Mad masks – when protective face masks were all about the beak

To be a medieval plague doctor was a lonely, risky and pretty thankless job. They didn’t even get people clapping for them on a Thursday night.

In fact, the plague doctors during the Black Death in the 17th century tended to be the most junior members of the medical profession – the ones with little, or no, medical training and experience.

Their job wasn’t actually to try and treat patients who had caught the deadly bubonic plague, but to go into infected areas of the cities and record deaths.

And, to ‘protect’ them while they took on this wildly risky mission, they were dressed in what now looks like the kind of creepy outfit a horror movie villain would go skulking about in – in other words, not the most reassuring garb for putting patients at ease.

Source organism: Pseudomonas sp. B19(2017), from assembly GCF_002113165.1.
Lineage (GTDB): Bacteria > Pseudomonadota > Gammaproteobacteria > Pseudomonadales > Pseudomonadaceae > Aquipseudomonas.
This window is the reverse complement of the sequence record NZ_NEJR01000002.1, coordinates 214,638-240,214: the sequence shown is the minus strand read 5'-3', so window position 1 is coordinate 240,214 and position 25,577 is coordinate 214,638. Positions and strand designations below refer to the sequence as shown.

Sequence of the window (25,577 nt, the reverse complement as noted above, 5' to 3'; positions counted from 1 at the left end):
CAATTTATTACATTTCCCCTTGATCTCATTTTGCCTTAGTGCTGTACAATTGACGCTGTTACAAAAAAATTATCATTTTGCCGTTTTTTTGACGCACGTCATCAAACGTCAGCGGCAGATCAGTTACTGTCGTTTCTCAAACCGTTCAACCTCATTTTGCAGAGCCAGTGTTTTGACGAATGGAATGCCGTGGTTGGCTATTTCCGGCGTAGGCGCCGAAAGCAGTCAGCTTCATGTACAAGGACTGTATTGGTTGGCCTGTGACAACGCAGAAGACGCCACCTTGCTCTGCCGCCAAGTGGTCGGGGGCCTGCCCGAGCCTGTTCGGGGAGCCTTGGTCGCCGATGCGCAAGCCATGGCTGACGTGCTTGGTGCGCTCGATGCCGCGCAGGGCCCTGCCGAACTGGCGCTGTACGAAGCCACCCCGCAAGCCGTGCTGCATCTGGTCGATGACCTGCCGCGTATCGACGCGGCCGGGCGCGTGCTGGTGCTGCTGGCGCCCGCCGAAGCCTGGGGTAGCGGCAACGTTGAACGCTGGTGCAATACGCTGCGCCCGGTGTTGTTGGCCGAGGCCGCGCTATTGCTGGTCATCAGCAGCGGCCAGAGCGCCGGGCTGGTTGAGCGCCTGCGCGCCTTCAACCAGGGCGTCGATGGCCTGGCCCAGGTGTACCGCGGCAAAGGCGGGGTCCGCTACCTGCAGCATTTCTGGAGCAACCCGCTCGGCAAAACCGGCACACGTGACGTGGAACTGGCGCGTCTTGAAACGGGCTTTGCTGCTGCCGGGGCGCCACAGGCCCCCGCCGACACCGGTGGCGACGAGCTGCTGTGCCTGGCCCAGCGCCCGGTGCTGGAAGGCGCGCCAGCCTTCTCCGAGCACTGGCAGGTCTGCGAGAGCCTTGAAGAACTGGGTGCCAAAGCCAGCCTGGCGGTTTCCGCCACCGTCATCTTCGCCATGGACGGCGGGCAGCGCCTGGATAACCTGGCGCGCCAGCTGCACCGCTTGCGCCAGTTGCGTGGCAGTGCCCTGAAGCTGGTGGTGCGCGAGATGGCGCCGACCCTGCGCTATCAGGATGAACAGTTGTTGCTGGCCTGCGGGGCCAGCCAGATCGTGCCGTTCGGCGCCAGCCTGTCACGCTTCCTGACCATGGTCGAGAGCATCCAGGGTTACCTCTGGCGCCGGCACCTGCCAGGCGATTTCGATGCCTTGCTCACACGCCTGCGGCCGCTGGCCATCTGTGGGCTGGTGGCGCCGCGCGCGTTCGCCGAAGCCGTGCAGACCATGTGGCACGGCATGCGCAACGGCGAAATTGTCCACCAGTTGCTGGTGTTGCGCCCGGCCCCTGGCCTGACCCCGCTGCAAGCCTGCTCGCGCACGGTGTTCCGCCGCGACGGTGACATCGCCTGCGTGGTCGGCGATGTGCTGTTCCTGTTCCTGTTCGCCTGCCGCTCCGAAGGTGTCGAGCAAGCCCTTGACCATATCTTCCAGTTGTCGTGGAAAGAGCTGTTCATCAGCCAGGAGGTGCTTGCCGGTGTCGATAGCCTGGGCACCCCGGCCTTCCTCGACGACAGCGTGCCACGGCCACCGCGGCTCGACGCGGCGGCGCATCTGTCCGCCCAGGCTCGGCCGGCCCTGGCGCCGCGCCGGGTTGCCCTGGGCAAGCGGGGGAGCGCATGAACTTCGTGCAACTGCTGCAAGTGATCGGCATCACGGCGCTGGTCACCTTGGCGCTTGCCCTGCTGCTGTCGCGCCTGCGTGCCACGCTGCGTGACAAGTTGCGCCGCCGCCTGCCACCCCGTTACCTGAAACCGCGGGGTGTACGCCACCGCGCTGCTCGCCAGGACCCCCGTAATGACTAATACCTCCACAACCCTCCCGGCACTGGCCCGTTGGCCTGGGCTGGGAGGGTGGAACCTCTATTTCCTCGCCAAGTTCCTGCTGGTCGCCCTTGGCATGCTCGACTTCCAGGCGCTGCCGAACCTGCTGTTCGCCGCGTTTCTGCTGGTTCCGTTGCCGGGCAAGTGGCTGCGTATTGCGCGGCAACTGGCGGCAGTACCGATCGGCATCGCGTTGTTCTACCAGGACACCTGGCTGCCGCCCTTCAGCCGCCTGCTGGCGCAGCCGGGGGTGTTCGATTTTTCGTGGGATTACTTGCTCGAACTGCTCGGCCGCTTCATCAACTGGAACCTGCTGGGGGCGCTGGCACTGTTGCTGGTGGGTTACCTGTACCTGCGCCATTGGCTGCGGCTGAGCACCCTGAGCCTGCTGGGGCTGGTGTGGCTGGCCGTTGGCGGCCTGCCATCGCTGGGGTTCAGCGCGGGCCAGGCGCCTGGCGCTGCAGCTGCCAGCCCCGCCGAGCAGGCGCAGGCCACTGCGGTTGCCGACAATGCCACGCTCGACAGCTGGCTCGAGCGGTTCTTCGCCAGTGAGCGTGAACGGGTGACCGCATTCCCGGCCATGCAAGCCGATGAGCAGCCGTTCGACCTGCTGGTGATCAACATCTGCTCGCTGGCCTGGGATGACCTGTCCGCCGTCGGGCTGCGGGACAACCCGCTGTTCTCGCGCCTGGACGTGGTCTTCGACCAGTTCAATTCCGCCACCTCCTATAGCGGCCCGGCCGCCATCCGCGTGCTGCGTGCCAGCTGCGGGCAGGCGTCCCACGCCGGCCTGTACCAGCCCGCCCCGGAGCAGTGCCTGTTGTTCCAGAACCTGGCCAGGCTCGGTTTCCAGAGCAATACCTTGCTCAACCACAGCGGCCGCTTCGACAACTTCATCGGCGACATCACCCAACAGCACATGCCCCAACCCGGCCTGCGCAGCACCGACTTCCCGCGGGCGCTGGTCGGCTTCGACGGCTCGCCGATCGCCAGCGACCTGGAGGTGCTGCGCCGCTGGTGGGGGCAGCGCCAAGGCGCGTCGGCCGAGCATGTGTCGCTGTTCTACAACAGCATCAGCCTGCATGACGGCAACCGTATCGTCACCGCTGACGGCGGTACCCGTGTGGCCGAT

The suit itself was made of waxed leather – an attempt to prevent the infection from attaching itself to the fibres of fabric clothing. But it’s the mask that makes the whole outfit seem so curious.

The reason for the beak was the belief in those days that the infection was carried on the foul smelling air of the cities. The beak was stuffed with sweet smelling herbs and spices as a way to protect the wearer from breathing in the infected air – which would have been pretty smart… had they not gone and cut two prominent nostrils into the beak.

As far as protective gear goes it was, as you can imagine, not terribly successful. But, to be fair, while modern masks might do a far better job of protecting you from infection, they don’t make quite the same impression as a long leather beak. You can’t have everything we suppose.